Monday, June 1, 2009

A for Amigos

Full disclosure: Reassimilating to life in SF post-Bali wasn’t so easy for a multitude of reasons…and the monster case of jet lag didn’t help. A special thanks to all my pals—you know who you are—who earned an A for Amigo that week. Muah!
Luckily, when the going gets tough, the tough can hop a plane down to the OC where a ridiculously cute baby is waiting around for his favorite emergency contact to visit him. Just when you thought that Heb’s son couldn’t get any more adorable, he defied all rules of physics and out-cuted his former self. Are you ready to melt? If so, click here. Below is a preview, just so you’re not startled:

By design, we didn’t do all that much in the OC other than interview my poor sister, Alison, multiple times each day about Swine Flu via phone and email (which I prefer to call H1N1 since it makes me sound scientific). You see, we were wondering if we could go to Heb’s brother’s restaurant in LA or if we’d be exposing the baby to potentially fatal germs, which would make us poor chaperones to say the least.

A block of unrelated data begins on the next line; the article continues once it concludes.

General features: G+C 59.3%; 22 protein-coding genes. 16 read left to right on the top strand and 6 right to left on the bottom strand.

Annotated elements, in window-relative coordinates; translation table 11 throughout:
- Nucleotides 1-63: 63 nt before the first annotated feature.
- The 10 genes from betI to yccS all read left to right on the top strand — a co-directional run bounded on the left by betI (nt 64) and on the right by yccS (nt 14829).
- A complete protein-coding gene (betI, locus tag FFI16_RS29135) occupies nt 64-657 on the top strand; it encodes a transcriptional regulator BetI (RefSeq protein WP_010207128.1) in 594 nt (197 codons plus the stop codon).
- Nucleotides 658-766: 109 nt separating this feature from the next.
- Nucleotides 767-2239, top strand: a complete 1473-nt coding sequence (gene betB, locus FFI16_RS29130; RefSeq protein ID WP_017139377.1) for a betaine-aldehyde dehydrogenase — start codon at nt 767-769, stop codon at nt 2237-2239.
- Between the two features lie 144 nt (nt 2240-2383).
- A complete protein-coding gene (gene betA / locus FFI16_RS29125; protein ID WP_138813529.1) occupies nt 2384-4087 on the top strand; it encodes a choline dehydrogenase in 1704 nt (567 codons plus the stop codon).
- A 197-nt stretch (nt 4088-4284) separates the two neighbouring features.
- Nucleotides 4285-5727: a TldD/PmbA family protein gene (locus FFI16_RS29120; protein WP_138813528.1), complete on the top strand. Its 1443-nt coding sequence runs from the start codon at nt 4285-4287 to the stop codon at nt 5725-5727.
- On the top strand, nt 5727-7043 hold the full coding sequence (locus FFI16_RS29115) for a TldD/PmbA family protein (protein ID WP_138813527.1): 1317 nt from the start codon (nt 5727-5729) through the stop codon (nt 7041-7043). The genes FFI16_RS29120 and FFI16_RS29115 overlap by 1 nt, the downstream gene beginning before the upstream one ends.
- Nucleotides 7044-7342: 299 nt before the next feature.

'Ali, who's a public health expert for the CDC, gave us an official H1N1 response recommendation consisting of "just go, you guys." But we decided to hang out in the hot tub instead where we could catch up on US magazine and work on our tans. An additional incentive was not having to listen to Bing Crosby’s “Chestnuts Roasting on an Open Fire” on repeat for an hour (in April, no less), which, as you may know, is the only song that will keep this particular baby calm while confined to his car seat. Trust me.

'Just cause I’m really proud of Heb’s brother, Travis, I want to include this link to his restaurant, Gjelina, in Venice Beach—where he is also the head chef. Following is an excerpt from a glowing LA Times write up. I’m thinking that this reviewer must have visited Gjelina the last time Heb and I had brunch there. Note the reference to glamour girls who ain’t afraid to chow down. OMG, we're totally famous!

“Glamour girls in thin jersey dresses, guys in retro hats, the distinguished and the arty, the scruffy and the hard-working -- everyone's perched on vintage wood and metal stools. Forks dig into wood-oven-roasted baby artichokes or grilled white prawns in romesco butter. The tables are a wonderful mess of plates. This is a place where everything is meant to be shared. Nobody's just picking at their main course pretending to eat. They couldn't possibly. Not when the fare is this lusty and accessible.”

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